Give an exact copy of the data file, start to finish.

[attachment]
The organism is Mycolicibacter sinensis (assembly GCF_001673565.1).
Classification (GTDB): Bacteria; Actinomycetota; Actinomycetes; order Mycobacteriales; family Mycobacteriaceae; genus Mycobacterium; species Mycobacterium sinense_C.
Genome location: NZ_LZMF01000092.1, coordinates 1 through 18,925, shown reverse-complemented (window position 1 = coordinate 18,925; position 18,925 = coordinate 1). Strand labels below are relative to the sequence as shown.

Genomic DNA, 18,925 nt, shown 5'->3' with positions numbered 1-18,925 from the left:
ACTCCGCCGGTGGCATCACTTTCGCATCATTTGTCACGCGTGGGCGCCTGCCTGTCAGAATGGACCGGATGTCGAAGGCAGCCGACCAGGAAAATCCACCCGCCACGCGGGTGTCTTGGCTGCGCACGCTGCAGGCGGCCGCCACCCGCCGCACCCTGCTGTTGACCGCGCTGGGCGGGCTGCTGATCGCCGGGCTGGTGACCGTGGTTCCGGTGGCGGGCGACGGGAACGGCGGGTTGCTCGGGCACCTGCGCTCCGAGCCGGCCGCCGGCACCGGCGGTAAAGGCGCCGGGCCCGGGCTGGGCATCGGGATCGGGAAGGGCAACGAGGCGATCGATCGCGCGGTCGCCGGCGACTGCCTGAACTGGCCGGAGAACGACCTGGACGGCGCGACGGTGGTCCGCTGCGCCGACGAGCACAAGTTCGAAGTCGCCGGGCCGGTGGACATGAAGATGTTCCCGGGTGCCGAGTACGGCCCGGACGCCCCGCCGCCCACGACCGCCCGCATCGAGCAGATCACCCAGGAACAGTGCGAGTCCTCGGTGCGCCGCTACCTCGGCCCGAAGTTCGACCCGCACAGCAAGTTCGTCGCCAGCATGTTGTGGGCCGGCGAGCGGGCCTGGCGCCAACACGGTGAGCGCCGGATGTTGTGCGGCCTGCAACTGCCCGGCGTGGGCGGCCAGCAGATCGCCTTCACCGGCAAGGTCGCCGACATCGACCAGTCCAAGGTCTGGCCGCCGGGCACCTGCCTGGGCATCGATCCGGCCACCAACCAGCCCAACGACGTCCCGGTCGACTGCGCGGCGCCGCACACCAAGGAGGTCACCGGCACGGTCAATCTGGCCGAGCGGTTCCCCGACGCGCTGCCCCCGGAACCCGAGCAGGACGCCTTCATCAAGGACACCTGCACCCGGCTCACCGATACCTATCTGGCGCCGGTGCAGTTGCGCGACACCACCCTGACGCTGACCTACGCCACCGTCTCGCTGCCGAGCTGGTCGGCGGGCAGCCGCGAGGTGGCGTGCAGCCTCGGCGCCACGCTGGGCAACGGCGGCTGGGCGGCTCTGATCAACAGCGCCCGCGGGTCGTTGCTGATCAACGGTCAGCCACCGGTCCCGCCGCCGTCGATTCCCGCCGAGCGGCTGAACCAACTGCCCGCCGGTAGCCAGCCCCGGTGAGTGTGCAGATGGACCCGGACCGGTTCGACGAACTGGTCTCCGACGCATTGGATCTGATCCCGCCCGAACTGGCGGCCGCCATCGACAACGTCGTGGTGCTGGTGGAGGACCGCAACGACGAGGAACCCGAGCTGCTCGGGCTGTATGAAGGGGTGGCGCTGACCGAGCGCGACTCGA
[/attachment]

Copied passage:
The organism is Mycolicibacter sinensis (assembly GCF_001673565.1).
Classification (GTDB): Bacteria; Actinomycetota; Actinomycetes; order Mycobacteriales; family Mycobacteriaceae; genus Mycobacterium; species Mycobacterium sinense_C.
Genome location: NZ_LZMF01000092.1, coordinates 1 through 18,925, shown reverse-complemented (window position 1 = coordinate 18,925; position 18,925 = coordinate 1). Strand labels below are relative to the sequence as shown.

Genomic DNA, 18,925 nt, shown 5'->3' with positions numbered 1-18,925 from the left:
ACTCCGCCGGTGGCATCACTTTCGCATCATTTGTCACGCGTGGGCGCCTGCCTGTCAGAATGGACCGGATGTCGAAGGCAGCCGACCAGGAAAATCCACCCGCCACGCGGGTGTCTTGGCTGCGCACGCTGCAGGCGGCCGCCACCCGCCGCACCCTGCTGTTGACCGCGCTGGGCGGGCTGCTGATCGCCGGGCTGGTGACCGTGGTTCCGGTGGCGGGCGACGGGAACGGCGGGTTGCTCGGGCACCTGCGCTCCGAGCCGGCCGCCGGCACCGGCGGTAAAGGCGCCGGGCCCGGGCTGGGCATCGGGATCGGGAAGGGCAACGAGGCGATCGATCGCGCGGTCGCCGGCGACTGCCTGAACTGGCCGGAGAACGACCTGGACGGCGCGACGGTGGTCCGCTGCGCCGACGAGCACAAGTTCGAAGTCGCCGGGCCGGTGGACATGAAGATGTTCCCGGGTGCCGAGTACGGCCCGGACGCCCCGCCGCCCACGACCGCCCGCATCGAGCAGATCACCCAGGAACAGTGCGAGTCCTCGGTGCGCCGCTACCTCGGCCCGAAGTTCGACCCGCACAGCAAGTTCGTCGCCAGCATGTTGTGGGCCGGCGAGCGGGCCTGGCGCCAACACGGTGAGCGCCGGATGTTGTGCGGCCTGCAACTGCCCGGCGTGGGCGGCCAGCAGATCGCCTTCACCGGCAAGGTCGCCGACATCGACCAGTCCAAGGTCTGGCCGCCGGGCACCTGCCTGGGCATCGATCCGGCCACCAACCAGCCCAACGACGTCCCGGTCGACTGCGCGGCGCCGCACACCAAGGAGGTCACCGGCACGGTCAATCTGGCCGAGCGGTTCCCCGACGCGCTGCCCCCGGAACCCGAGCAGGACGCCTTCATCAAGGACACCTGCACCCGGCTCACCGATACCTATCTGGCGCCGGTGCAGTTGCGCGACACCACCCTGACGCTGACCTACGCCACCGTCTCGCTGCCGAGCTGGTCGGCGGGCAGCCGCGAGGTGGCGTGCAGCCTCGGCGCCACGCTGGGCAACGGCGGCTGGGCGGCTCTGATCAACAGCGCCCGCGGGTCGTTGCTGATCAACGGTCAGCCACCGGTCCCGCCGCCGTCGATTCCCGCCGAGCGGCTGAACCAACTGCCCGCCGGTAGCCAGCCCCGGTGAGTGTGCAGATGGACCCGGACCGGTTCGACGAACTGGTCTCCGACGCATTGGATCTGATCCCGCCCGAACTGGCGGCCGCCATCGACAACGTCGTGGTGCTGGTGGAGGACCGCAACGACGAGGAACCCGAGCTGCTCGGGCTGTATGAAGGGGTGGCGCTGACCGAGCGCGACTCGA